Food fortification

Violations of food fortification laws are deepening Pakistan’s malnutrition crisis

Food fortification


akistan is currently facing a severe malnutrition crisis, with around half of the children under the age of five being stunted, as revealed by the National Nutrition Survey in 2018 []. While three out of the country’s seven administrative units have implemented legislation making wheat fortification mandatory to combat malnutrition, the lack of enforcement has hindered progress in addressing this issue.

The remaining four administrative units, including the largest province, the Punjab, have yet to introduce food fortification laws. Experts say there is an urgent need for fortified foods to bridge nutritional gaps, particularly considering the adverse effects of recent record-high inflation and the 2022 floods. These factors have depleted people’s purchasing power and made it increasingly difficult to afford a balanced diet. Failing to provide fortified food can have severe consequences for public health, especially for vulnerable children.

Importance of fortified food in reducing malnutrition:

According to the World Health Organisation, inadequate or excessive nutrient intake, resulting from nutritional imbalances, can cause malnutrition in individuals.

Under-nutrition appears in four main ways: wasting (low weight-for-height), stunting (low height-for-age), under-weight (low weight-for-age), and micronutrient deficiencies (lack of essential vitamins and minerals for body functions).

Food fortification reduces malnutrition. Wheat flour fortification combats malnutrition by enhancing nutrition through added essential vitamins and minerals during milling. To fortify wheat, essential nutrients are added to wheat flour during the milling process, ensuring that the fortified nutrients are evenly distributed and incorporated into various wheat-based foods.

The WHO recommends large-scale food fortification, including universal salt iodisation and fortification of staple foods like wheat flour, maize flour and rice. It also suggests using micronutrient powders containing iron for point-of-use fortification for infants and young children to combat vitamin and mineral deficiencies effectively.

Malnutrition and stunting in Pakistan:

Pakistan has the double burden of malnutrition, with both under-nutrition and over-nutrition present in its population.

Malnutrition’s consequences, such as reduced labour, healthcare costs, and lower productivity, amount to $7.6 billion (3 percent of GDP) annually in Pakistan, according to a report produced jointly by the United Nations World Food Programme and the government of Pakistan in 2017 [].

According to the WFP study, more than 177,000 children in Pakistan die annually before the age of five due to malnutrition, resulting in an estimated loss of future workforce valued at $2.24 billion per year.

Other statistics by National Nutrition Survey 2018 revealed that around 40.2 percent of children under the age of five in Pakistan were affected by stunting, which means that they are shorter than expected for their age. Additionally, 17.7 percent of children are wasted, being too thin, and 28.9 percent are underweight.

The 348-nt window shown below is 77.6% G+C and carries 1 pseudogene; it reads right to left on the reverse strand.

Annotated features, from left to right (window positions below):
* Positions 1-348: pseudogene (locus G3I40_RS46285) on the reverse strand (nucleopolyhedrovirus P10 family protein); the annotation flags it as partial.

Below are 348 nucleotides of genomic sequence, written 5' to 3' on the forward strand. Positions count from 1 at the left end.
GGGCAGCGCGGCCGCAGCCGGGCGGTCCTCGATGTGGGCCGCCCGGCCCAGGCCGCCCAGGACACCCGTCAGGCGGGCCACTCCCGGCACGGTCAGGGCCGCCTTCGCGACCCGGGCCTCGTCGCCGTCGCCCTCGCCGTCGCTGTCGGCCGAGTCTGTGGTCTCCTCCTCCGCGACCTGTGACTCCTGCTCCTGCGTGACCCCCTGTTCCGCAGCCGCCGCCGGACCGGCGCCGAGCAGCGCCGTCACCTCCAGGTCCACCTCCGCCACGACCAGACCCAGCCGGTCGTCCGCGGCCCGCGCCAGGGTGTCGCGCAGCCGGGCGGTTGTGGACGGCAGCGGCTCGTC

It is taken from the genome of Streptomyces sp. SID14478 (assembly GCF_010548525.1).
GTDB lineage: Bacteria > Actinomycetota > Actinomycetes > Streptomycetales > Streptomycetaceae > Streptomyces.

According to the NNS 2018, micronutrient deficiencies are prevalent throughout Pakistan, with 49.1 percent of children found to be deficient in iron.

The NNS 2018 has revealed that more than a third (36.9 percent) of households in Pakistan experience food insecurity.

According to the 2022 Global Hunger Index [], Pakistan is ranked 99th out of 121 countries. With a score of 26.1, Pakistan’s hunger level is classified as “serious.”

Legislation and implementation challenges:

In the past, the government of Pakistan achieved significant success in implementing measures to provide the public with iodised salt and fortified oil and ghee containing Vitamins A and D. These initiatives were successfully implemented and have been sustained.

However, its efforts to enact legislation for food fortification remain incomplete and have not yielded the desired results so far.

Among the seven administrative units in Pakistan – Islamabad Capital Territory (ICT), the Punjab, Sindh, Khyber Pakhtunkhwa (KP), Balochistan, Azad Jammu and Kashmir (AJK) and Gilgit-Baltistan (GB) – only three have adopted legislation for food fortification.

Sindh took the lead and passed Sindh Food Fortification Act, 2021. It was followed by the Balochistan Food Fortification Act of 2021 and the Khyber Pakhtunkhwa Food Fortification Act of 2022.

Despite the legislation, all three provinces have failed to implement the laws.

According to the legislation, all three provinces are required to fortify wheat flour with Vitamin B12, zinc, iron and folic acid at an industrial level or within flour mills.

Factors hindering the food fortification legislation include resistance from the wheat flour industry, political pressures and political stability.